5 Things We Learned From The Limp Draw With Stoke

Sorting through the debris of a dire draw with Stoke at the London Stadium.

5 Things WHUA Very Poor Spectacle Indeed

No doubt about it this was one of the poorest games of Premier League that I have seen all the way through for a long time. I would imagine that any neutral observer would have walked away/ switched off at some point before half time. Very little action and incident with just two saves of any note during the whole 90 minutes; one at each end. Any football that was played was played by the visitors and it was fortunate that they appeared to come with very low expectations in the absence of Amautovic and Shaqiri.  West Ham didn’t deserve to win and they barely deserved a draw.

A Rigid Style with No Obvious Pattern

We tried 3 at the back, it worked in a couple of matches and now we appear to be sticking with it rigidly regardless of opposition and circumstances; repeat until accidentally stumbling upon a new formation. From the kick-off a typical piece of Noble-Collins shuffling backwards and sideways before a hopeful punt up-field set the tone for what was to come. The 3 centre-backs playing it to each with no urgency or sense of what to do next allowing a well discipline Stoke side plenty of time to close down any space. It was impossible to work out what the game plan was meant to be and even more puzzling why it took so long to do anything about it when it was clear that the original plan (whatever that was) wasn’t working.

Slow and Sluggish Doesn’t Win Anything

In those games where we have looked a better team we have approached the game with intensity and pace. This doesn’t seem too difficult to comprehend to me and so would expect match preparation to focus on achieving those objectives. How can a team collectively turn up for their 90 minute working week with such little energy and spirit. Where is the leadership? It really didn’t look like the players knew what they were supposed to be doing which, I guess, may go back to the lack of a plan. We had Cresswell pushed way up, Antonio dropping too deep and Ayew (our lone striker) coming back to retrieve the ball in his own half. We might hope for a moment of magic from Payet to come to the rescue, as he did so often last year (and he looked well off the pace), but he still needs others to create space to work in. The lack of movement in front of him did him no favours. Stoke were given every opportunity to fill any space that became available while we were much more generous with it for their attacks.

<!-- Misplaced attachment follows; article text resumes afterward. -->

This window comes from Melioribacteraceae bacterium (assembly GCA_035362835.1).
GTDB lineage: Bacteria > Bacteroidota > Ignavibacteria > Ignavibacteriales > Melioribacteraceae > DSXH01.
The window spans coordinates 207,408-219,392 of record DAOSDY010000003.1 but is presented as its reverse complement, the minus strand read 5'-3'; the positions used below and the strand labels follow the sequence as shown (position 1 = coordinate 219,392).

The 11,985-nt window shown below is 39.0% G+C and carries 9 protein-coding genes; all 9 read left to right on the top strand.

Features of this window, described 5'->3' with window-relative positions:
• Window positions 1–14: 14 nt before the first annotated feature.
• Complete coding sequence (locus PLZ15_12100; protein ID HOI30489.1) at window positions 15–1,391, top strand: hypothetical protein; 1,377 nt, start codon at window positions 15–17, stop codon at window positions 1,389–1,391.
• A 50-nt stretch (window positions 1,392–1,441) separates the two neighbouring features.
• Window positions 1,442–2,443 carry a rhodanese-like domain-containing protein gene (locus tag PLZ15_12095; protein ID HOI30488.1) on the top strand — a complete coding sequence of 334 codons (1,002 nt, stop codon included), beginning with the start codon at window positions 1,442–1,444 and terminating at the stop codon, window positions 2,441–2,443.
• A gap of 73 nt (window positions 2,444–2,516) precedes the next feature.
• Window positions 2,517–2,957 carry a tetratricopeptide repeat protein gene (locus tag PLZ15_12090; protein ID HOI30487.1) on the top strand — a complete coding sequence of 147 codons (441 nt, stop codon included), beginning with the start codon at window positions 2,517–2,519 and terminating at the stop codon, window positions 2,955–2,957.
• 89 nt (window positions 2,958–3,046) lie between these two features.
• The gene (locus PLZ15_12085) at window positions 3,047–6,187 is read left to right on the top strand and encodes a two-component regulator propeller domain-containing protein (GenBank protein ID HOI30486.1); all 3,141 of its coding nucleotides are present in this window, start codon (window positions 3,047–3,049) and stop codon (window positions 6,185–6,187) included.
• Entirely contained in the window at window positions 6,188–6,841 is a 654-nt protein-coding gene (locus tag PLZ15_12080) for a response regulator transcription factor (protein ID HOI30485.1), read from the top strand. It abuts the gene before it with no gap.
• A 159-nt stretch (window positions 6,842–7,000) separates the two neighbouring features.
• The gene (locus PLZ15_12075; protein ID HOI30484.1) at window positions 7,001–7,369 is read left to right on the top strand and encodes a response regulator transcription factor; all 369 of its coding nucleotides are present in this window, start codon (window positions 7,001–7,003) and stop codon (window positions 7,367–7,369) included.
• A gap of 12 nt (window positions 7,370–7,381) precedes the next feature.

Those Strange Substitutions Again

The BBC reported that inspired substitutions changed the game. Hardly! The substitutions, like the curate’s egg, were good in parts with the right players came on but the wrong players went off. There appears to be a predetermined plan that no matter how well or poorly anyone is playing that Lanzini and Obiang are the players taken off. Maybe because the technical area is such a long way from the dugout it is easier to decide these things beforehand. I don’t know! Not for the first time this season Pedro was our best player and, even if Lanzini delivered no end product, at least he was willing to run with the ball with an attempt at purpose. But no, off they both go! As far as the men coming on were concerned Fernandes didn’t really get into the game but Ashley Fletcher made a good account of himself and looks much more like a footballer than Zaza does. Plus there was a little cameo from Feghouli that included probably his first successful cross of the season.

Where Do We Go From Here?

If the alarm has not yet reached the full light flashing, klaxon blaring, buzzer sounding intensity that you see in the movies there has to be some very serious warnings being issued. As things stand we don’t look like we can play our way out of trouble and I doubt we are equipped for a relegation dogfight. Of course there is still time and there are hopefully enough poorer teams to keep our head above water but this is not a team on the up. We have seen no consistent signs that the foundations of a solid and organised team are in place. We still struggle to break down teams we should (and need) to beat and the freak results against the top teams will not be repeated so readily. After his monumental gaffe for the equaliser it is time for Adrian to take a break from first team duty while Mr Marriner has forced decision to leave Mark Noble out of the next starting eleven. Noble looks increasingly lost and pedestrian to me; I have long admired his commitment but that is no longer enough on its own.  Perhaps we will have other striking options by the time of the Tottenham game but I am not going to be holding my breath. And please let’s not stick slavishly to 3 at the back and learn to use it when it is appropriate to the match and opposition in hand.  My approval rating for the management team is currently at all-time low.  Not a time to panic but a demonstration that all is under control would be welcome.